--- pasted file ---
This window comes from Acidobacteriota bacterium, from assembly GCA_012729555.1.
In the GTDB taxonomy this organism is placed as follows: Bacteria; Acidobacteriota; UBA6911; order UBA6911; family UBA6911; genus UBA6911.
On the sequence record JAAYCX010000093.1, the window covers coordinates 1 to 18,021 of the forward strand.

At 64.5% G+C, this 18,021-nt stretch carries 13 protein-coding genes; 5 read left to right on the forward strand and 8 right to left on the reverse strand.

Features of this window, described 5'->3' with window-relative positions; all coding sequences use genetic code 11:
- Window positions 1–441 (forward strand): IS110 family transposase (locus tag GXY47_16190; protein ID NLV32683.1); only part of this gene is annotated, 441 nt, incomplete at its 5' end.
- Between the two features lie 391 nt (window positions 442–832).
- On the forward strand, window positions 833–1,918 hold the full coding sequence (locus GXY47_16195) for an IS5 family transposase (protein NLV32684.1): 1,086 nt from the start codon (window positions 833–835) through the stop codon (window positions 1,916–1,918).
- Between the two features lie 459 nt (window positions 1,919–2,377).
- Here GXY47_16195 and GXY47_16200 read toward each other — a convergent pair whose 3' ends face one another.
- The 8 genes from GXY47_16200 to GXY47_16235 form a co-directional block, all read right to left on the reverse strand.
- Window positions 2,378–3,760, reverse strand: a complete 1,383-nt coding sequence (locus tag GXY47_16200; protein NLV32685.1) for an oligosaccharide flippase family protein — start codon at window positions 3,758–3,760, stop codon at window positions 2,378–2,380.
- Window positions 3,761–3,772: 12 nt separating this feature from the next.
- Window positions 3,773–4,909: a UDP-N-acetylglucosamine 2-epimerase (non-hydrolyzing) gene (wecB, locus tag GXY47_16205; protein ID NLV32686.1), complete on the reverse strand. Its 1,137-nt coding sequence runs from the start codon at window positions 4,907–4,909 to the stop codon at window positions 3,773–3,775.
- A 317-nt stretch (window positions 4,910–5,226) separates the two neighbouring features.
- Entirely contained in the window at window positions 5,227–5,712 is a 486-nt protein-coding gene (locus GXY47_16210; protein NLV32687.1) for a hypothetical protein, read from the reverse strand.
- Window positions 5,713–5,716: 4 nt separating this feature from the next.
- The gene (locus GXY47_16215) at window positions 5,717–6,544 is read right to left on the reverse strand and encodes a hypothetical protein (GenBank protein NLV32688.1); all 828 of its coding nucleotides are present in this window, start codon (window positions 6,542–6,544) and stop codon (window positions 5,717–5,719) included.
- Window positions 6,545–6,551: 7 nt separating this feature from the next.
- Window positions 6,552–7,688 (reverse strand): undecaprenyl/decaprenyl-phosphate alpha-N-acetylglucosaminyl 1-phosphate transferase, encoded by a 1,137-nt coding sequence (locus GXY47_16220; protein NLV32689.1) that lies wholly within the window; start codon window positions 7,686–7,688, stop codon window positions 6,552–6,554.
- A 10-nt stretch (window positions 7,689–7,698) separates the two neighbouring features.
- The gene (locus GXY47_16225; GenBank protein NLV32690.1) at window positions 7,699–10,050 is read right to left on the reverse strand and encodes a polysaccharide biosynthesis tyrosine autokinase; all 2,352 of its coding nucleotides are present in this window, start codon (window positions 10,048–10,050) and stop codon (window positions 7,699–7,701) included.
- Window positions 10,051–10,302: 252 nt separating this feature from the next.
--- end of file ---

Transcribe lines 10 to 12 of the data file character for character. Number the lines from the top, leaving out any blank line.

- Here GXY47_16195 and GXY47_16200 read toward each other — a convergent pair whose 3' ends face one another.
- The 8 genes from GXY47_16200 to GXY47_16235 form a co-directional block, all read right to left on the reverse strand.
- Window positions 2,378–3,760, reverse strand: a complete 1,383-nt coding sequence (locus tag GXY47_16200; protein NLV32685.1) for an oligosaccharide flippase family protein — start codon at window positions 3,758–3,760, stop codon at window positions 2,378–2,380.